The Man in the High Castle by Philip K. Dick

Set in a revisionist post-WWII alternate reality where Japan and Germany actually won the war, I expected this novel to be fantastic. I knew that this story had been recently picked up as a series by Amazon, and the premise seems fascinating. Still, as much as I wanted to like The Man in the High Castle by Philip K. Dick, I found it fell woefully short of my expectations.

In this, Germany has become a superpower taking over the Eastern lands in America, has essentially razed Africa, and is now using its technological prowess to explore the only unconquered regions known to man: outer space. Japan has taken over the West Coast and created a hierarchy of classes and races with Americana-obsessed Japanese-born at the pinnacle of the “Place” standings. A buffer zone of Rocky Mountain states exists between the two former Axis allies who seem to be working against one another here in separate but simultaneous attempts at whole world domination. Superstitions and Chinese divination practices are commonly used to make decisions, black people are once again enslaved, Jews hide in plain sight to avoid detection, and Americans bow and grovel before rich Japanese investors in order to eke out a living. Overall, this future doesn’t show a pretty picture of what life COULD have been like if the war had gone the other way. Interestingly, a man in the Rocky Mountain sector has written his own revisionist tale proposing that the Allies won (although it doesn’t completely look like history as we know it); this tale-within-a-tale called The Grasshopper Lies Heavy is banned but secretly read widely throughout the regions. This subplot alone is the only part of the book I enjoyed and even that falls flat when we actually meet the reclusive author.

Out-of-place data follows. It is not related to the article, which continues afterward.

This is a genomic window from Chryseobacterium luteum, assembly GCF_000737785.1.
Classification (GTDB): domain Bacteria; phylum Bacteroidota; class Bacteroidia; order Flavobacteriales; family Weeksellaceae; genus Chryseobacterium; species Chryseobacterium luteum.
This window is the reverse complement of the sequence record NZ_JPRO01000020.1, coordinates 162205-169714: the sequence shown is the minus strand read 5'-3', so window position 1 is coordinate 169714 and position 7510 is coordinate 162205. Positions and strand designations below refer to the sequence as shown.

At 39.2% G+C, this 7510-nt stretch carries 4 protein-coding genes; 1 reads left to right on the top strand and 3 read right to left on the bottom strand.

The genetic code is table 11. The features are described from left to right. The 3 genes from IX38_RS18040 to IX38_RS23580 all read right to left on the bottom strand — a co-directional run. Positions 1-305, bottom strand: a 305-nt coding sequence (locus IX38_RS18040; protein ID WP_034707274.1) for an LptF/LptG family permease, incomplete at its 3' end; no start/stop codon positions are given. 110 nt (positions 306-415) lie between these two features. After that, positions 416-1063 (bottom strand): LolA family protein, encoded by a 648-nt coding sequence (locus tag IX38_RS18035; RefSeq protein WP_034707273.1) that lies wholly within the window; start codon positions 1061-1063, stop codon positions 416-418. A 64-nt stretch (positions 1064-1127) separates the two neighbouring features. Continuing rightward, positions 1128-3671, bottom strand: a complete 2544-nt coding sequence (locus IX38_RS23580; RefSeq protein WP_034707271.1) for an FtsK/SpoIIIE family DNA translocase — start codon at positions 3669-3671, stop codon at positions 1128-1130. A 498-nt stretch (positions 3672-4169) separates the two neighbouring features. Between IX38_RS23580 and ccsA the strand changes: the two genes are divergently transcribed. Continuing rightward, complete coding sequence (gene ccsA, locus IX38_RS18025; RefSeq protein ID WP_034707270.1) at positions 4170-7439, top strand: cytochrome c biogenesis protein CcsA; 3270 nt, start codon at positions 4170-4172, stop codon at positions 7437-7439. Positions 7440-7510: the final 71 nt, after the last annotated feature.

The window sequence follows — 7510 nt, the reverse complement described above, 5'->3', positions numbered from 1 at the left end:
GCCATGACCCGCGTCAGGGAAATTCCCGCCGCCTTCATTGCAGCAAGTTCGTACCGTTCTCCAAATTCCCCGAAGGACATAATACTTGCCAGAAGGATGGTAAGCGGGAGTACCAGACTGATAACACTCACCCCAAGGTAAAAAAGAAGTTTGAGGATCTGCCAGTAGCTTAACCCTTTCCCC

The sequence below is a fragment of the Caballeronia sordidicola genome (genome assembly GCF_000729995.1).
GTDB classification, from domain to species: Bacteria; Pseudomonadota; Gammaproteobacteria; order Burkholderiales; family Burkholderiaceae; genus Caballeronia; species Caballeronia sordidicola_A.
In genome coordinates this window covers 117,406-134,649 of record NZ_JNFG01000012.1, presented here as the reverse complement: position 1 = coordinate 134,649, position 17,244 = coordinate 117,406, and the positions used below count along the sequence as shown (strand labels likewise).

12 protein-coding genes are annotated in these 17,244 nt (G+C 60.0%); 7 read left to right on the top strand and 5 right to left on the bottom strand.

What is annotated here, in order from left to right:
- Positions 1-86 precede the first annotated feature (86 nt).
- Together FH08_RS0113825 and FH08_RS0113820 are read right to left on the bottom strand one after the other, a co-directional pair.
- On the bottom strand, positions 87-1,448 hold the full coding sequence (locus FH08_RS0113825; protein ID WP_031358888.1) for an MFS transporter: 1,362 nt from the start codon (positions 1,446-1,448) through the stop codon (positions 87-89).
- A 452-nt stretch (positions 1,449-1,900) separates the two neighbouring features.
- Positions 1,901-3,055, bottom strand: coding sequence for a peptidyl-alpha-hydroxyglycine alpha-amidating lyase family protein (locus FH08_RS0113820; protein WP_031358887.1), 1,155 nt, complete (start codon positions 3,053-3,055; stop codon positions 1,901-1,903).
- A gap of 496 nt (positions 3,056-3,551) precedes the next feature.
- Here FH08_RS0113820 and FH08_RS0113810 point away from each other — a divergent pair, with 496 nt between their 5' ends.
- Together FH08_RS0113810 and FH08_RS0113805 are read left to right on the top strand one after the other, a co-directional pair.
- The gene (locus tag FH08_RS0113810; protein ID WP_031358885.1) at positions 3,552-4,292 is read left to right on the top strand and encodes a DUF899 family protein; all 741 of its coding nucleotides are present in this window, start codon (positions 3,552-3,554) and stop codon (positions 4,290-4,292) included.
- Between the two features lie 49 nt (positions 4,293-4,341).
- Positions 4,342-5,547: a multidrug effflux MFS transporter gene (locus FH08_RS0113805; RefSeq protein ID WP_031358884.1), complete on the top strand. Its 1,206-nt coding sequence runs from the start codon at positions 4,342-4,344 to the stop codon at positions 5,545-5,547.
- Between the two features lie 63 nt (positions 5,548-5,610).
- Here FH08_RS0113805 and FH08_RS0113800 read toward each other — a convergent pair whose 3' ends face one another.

Full of weird syntax and awkward phrasing likely designed to show the rigidity of the Japanese nationals and infighting among the famous top generals in Germany hoping to become the new Fuhrer, I found the language of the novel itself failed to flow. While it is true that the featured assasination attempts on authors and world leaders and continued genocidal schemes made the book plausible, they didn’t go very far to make it at all interesting. The characters are not fleshed out, the plot seems weak, and the story itself seems to struggle to fill an outline of what could have been a promising and engaging novel, but instead just feels forced and downright boring.

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